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Taking a stand against bullying

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Bedford council member spreading the message

By John Barnhart

Bedford Town Councilman Robert Carson is concerned about bullying and has started a campaign to draw attention to the problem and get people talking about it. He’s begun by distributing buttons that read “I take a stand against bullying!”

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    “Most of the buttons of my first order have gone,” he said. Some have gone as far as Tennessee.
    Bullying can take multiple forms. It can be physical, but it can also be verbal. Carson notes that it’s possible to destroy another person with your words.
    He recalls an incident he saw a short time ago, in front of the library, as an example of verbal bullying. Carson saw a group of teens who started to walk away from the library. As they did, members of the group said to one teen, “You can’t go because you stink.”
    “But he wanted to be a part of the group, so he followed them,” Carson said.
    “I felt sorry for this kid,” he said.
    Carson said he has done a lot of research on bullying. He said that what he’s found indicates bullying is primarily verbal in the elementary school grades. It gets more physical in middle school and is 95 percent physical in high school. Physical bullying often takes the form of shoving or tripping the victim.                                                                                                                                                             Bullying is a serious problem and he noted that there have been cases around the country in which victims have committed suicide, or have killed others. He hopes that his campaign will get people talking about bullying, especially parents.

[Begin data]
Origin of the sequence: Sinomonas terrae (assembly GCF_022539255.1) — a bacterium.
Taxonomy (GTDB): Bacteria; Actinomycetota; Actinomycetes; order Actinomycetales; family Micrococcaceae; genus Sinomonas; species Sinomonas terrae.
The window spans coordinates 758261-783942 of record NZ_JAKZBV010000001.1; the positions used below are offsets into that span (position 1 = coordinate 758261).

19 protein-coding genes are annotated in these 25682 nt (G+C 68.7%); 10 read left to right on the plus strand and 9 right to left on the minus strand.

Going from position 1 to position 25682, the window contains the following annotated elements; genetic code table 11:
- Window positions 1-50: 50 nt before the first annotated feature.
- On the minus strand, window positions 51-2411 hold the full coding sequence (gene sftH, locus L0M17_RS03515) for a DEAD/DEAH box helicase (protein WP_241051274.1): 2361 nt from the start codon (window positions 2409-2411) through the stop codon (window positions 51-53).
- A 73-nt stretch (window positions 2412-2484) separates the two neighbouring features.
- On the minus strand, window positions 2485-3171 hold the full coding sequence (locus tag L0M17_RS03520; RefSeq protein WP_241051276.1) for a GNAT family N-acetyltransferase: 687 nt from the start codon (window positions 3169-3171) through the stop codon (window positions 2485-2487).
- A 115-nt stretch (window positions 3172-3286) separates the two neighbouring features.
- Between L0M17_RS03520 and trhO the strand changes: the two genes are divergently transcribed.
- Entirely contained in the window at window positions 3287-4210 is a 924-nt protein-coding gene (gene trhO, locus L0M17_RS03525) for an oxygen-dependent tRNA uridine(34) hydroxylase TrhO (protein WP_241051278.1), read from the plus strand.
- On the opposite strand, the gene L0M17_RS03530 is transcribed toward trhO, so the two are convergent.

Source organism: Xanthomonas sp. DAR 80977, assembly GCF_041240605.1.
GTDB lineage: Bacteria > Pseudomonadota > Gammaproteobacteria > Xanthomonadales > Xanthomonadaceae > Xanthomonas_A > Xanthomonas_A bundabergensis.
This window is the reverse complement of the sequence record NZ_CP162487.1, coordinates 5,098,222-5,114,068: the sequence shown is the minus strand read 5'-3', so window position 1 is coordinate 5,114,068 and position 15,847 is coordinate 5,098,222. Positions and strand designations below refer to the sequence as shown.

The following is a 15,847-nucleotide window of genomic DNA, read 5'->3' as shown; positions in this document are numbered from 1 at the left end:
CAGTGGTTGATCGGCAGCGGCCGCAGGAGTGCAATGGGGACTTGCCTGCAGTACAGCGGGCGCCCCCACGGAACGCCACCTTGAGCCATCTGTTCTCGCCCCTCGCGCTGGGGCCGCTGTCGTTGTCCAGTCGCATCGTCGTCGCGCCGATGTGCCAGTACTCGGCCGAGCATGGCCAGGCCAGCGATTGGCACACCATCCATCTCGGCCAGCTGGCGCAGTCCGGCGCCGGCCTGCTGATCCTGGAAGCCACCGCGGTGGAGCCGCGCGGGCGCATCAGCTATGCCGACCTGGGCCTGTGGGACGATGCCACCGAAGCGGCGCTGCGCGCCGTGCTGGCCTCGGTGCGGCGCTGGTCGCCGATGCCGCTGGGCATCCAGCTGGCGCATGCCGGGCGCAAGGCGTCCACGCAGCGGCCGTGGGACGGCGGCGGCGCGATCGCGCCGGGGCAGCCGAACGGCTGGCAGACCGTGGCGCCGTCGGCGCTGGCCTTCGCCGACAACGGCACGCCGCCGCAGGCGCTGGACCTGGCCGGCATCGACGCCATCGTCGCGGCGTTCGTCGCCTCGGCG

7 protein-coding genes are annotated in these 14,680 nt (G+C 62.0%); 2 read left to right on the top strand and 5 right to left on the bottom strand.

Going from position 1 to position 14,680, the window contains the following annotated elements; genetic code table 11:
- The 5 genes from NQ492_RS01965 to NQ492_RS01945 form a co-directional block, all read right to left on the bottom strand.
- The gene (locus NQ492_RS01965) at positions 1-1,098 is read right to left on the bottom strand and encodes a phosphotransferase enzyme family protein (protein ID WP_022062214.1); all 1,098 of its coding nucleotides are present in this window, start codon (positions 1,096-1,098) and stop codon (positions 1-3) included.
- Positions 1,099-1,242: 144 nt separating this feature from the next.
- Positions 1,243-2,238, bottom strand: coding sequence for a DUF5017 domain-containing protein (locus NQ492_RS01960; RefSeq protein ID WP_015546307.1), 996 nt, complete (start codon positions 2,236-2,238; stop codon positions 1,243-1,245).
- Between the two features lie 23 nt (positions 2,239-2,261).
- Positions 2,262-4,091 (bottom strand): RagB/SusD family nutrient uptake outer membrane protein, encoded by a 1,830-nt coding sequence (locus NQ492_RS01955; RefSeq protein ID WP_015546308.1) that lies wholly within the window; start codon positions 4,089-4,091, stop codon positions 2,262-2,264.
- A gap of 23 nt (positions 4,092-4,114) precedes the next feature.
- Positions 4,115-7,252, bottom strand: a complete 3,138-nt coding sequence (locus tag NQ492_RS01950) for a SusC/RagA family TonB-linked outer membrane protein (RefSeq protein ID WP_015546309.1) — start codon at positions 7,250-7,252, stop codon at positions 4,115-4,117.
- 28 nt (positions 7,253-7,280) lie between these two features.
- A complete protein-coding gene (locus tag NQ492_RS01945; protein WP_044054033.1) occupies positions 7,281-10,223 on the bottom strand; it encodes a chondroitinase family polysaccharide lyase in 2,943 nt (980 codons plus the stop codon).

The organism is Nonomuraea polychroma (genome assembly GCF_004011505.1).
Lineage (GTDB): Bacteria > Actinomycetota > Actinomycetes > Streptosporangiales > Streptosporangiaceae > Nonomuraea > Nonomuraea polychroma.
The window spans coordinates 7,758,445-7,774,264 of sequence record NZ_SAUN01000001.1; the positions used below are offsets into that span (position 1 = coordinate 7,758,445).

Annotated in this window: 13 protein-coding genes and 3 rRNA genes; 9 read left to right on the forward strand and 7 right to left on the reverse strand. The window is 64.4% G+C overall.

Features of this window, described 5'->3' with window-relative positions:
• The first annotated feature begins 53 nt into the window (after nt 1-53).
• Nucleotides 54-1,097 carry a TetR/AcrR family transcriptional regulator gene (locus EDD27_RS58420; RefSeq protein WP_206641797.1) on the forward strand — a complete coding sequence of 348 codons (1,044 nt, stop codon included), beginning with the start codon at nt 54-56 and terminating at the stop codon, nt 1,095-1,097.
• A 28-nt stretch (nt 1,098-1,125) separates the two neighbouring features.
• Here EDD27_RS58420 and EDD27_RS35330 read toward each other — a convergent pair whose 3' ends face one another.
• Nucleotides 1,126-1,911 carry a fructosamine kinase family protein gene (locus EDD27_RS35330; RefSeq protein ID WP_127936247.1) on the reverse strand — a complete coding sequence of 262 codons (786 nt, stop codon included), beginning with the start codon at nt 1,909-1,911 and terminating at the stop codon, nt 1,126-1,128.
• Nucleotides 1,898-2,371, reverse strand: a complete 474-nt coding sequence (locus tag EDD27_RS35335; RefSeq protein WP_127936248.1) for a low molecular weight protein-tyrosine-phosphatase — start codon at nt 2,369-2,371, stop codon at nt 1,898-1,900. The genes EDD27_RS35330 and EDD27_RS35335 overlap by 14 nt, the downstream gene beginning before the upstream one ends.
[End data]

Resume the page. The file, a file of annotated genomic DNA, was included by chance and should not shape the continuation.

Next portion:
“Unless parents take a stand, you’re just beating your head against the wall,”  he said.
    Carson understands that it may be difficult. It can be hard for single parents to get quality time with their children. Parents in two-income families may also have trouble finding time.
    He hopes more parents will find the time to talk with their children. H also urges them to look for signs that something is wrong, such as a youth, who has always been a good student, who suddenly starts to hate school.
    “A lot of them are afraid to talk about it,” Carson said.
    Bullying is a widespread problem, and has been for a long time, as evidenced by the response Carson has been getting from people as he passes these buttons out. Most say that they either were bullied, or knew somebody who was bullied.
    He noted that many people remember being picked on decades out of high school and can imagine a scenario in which a bully grows up, goes to a doctor and discovers that the doctor is one of his former victims.
    “Yeah, I remember you,” the doctor says. “You used to bully me.”
    “That would be a very scary thing,” Carson said.
    Carson, by the way is a playwright. He’s written a dozen plays that have been performed locally and is planning to write one dealing with bullying.
    If you would like some of his buttons, call him at (540) 816-2409.